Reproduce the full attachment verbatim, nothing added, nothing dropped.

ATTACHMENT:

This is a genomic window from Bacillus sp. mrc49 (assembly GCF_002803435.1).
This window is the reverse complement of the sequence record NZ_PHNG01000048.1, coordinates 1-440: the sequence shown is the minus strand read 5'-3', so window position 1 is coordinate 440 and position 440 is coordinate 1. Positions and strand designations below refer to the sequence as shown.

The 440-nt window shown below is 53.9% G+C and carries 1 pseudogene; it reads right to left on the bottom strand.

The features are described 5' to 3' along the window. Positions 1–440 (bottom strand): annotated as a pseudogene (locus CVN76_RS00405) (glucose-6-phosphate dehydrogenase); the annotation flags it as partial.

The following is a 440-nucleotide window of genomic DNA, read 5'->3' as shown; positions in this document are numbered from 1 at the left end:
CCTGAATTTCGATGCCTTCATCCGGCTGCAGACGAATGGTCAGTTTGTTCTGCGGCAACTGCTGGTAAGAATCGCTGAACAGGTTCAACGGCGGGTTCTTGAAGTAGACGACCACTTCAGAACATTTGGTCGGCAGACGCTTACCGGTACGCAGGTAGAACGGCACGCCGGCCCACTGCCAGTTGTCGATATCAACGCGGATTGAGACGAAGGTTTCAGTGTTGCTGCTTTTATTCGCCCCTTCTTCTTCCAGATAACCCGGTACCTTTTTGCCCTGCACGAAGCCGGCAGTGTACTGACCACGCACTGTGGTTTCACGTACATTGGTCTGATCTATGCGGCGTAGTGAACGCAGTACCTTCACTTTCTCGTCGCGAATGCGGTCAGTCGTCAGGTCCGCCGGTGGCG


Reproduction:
This is a genomic window from Bacillus sp. mrc49 (assembly GCF_002803435.1).
This window is the reverse complement of the sequence record NZ_PHNG01000048.1, coordinates 1-440: the sequence shown is the minus strand read 5'-3', so window position 1 is coordinate 440 and position 440 is coordinate 1. Positions and strand designations below refer to the sequence as shown.

The 440-nt window shown below is 53.9% G+C and carries 1 pseudogene; it reads right to left on the bottom strand.

The features are described 5' to 3' along the window. Positions 1–440 (bottom strand): annotated as a pseudogene (locus CVN76_RS00405) (glucose-6-phosphate dehydrogenase); the annotation flags it as partial.

The following is a 440-nucleotide window of genomic DNA, read 5'->3' as shown; positions in this document are numbered from 1 at the left end:
CCTGAATTTCGATGCCTTCATCCGGCTGCAGACGAATGGTCAGTTTGTTCTGCGGCAACTGCTGGTAAGAATCGCTGAACAGGTTCAACGGCGGGTTCTTGAAGTAGACGACCACTTCAGAACATTTGGTCGGCAGACGCTTACCGGTACGCAGGTAGAACGGCACGCCGGCCCACTGCCAGTTGTCGATATCAACGCGGATTGAGACGAAGGTTTCAGTGTTGCTGCTTTTATTCGCCCCTTCTTCTTCCAGATAACCCGGTACCTTTTTGCCCTGCACGAAGCCGGCAGTGTACTGACCACGCACTGTGGTTTCACGTACATTGGTCTGATCTATGCGGCGTAGTGAACGCAGTACCTTCACTTTCTCGTCGCGAATGCGGTCAGTCGTCAGGTCCGCCGGTGGCG